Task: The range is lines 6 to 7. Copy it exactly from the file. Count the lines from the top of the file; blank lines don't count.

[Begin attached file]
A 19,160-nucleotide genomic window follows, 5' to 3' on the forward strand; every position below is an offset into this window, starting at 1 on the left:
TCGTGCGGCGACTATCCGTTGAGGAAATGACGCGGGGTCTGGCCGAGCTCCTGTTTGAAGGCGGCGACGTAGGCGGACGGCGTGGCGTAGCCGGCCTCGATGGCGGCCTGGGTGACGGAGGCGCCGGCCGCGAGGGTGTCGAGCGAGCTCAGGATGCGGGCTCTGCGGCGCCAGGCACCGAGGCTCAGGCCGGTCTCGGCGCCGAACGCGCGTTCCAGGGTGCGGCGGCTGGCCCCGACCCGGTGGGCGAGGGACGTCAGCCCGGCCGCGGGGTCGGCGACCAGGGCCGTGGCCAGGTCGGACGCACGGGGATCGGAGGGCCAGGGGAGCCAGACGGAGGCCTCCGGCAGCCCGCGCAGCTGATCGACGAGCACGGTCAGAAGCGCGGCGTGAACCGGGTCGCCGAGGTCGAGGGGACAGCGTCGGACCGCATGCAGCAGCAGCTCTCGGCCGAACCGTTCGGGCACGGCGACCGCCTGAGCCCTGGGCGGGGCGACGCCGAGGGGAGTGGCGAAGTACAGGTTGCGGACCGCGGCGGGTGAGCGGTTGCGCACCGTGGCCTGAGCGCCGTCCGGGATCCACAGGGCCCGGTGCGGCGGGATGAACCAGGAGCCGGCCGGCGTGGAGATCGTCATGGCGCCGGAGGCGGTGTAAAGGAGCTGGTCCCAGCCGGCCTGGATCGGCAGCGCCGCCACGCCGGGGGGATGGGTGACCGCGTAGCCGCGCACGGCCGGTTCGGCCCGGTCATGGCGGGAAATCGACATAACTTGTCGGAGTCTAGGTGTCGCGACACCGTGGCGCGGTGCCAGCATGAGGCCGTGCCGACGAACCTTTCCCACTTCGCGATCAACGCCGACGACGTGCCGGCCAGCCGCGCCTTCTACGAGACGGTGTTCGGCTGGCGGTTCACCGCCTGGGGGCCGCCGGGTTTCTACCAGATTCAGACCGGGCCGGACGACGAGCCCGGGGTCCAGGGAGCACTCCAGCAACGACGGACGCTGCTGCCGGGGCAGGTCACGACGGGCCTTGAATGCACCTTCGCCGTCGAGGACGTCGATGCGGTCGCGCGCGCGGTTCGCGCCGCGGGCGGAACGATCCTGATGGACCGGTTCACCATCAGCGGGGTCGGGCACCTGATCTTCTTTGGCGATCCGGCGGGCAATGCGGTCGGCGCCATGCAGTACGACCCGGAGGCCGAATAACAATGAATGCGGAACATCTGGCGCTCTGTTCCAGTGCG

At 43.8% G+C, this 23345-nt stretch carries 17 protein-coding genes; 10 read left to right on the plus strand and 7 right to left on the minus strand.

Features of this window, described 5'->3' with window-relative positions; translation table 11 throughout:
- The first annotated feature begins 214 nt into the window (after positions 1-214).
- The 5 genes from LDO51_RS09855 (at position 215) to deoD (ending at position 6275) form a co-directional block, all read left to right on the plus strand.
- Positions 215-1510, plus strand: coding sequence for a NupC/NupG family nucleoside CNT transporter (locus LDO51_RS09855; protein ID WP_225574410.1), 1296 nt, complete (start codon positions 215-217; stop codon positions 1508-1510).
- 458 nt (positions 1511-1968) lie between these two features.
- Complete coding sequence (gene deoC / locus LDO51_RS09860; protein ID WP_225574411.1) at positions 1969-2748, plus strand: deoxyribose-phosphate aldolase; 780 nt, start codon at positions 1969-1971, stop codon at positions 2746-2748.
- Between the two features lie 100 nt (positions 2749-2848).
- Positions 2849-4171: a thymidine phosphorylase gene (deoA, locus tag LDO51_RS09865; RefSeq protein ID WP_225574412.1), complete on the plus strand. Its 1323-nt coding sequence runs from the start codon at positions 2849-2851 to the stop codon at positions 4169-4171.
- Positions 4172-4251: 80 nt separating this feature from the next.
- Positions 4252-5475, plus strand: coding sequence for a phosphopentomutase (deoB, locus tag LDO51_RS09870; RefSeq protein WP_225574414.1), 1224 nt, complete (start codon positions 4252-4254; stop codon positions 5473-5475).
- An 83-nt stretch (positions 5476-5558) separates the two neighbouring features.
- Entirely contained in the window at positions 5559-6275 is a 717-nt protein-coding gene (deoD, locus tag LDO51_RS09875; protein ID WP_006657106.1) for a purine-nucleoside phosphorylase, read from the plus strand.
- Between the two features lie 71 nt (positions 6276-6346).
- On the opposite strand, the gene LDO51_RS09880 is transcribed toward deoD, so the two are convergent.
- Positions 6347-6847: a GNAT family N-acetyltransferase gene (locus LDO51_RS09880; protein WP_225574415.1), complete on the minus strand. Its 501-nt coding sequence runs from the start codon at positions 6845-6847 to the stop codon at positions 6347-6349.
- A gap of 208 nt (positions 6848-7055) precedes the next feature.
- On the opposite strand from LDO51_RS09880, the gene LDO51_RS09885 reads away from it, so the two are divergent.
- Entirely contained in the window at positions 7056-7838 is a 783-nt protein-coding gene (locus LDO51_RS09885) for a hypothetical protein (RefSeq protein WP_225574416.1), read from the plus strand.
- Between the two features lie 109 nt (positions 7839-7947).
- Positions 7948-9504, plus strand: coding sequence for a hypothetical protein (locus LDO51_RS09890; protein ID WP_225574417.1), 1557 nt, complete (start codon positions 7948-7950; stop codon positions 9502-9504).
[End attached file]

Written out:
- The 5 genes from LDO51_RS09855 (at position 215) to deoD (ending at position 6275) form a co-directional block, all read left to right on the plus strand.
- Positions 215-1510, plus strand: coding sequence for a NupC/NupG family nucleoside CNT transporter (locus LDO51_RS09855; protein ID WP_225574410.1), 1296 nt, complete (start codon positions 215-217; stop codon positions 1508-1510).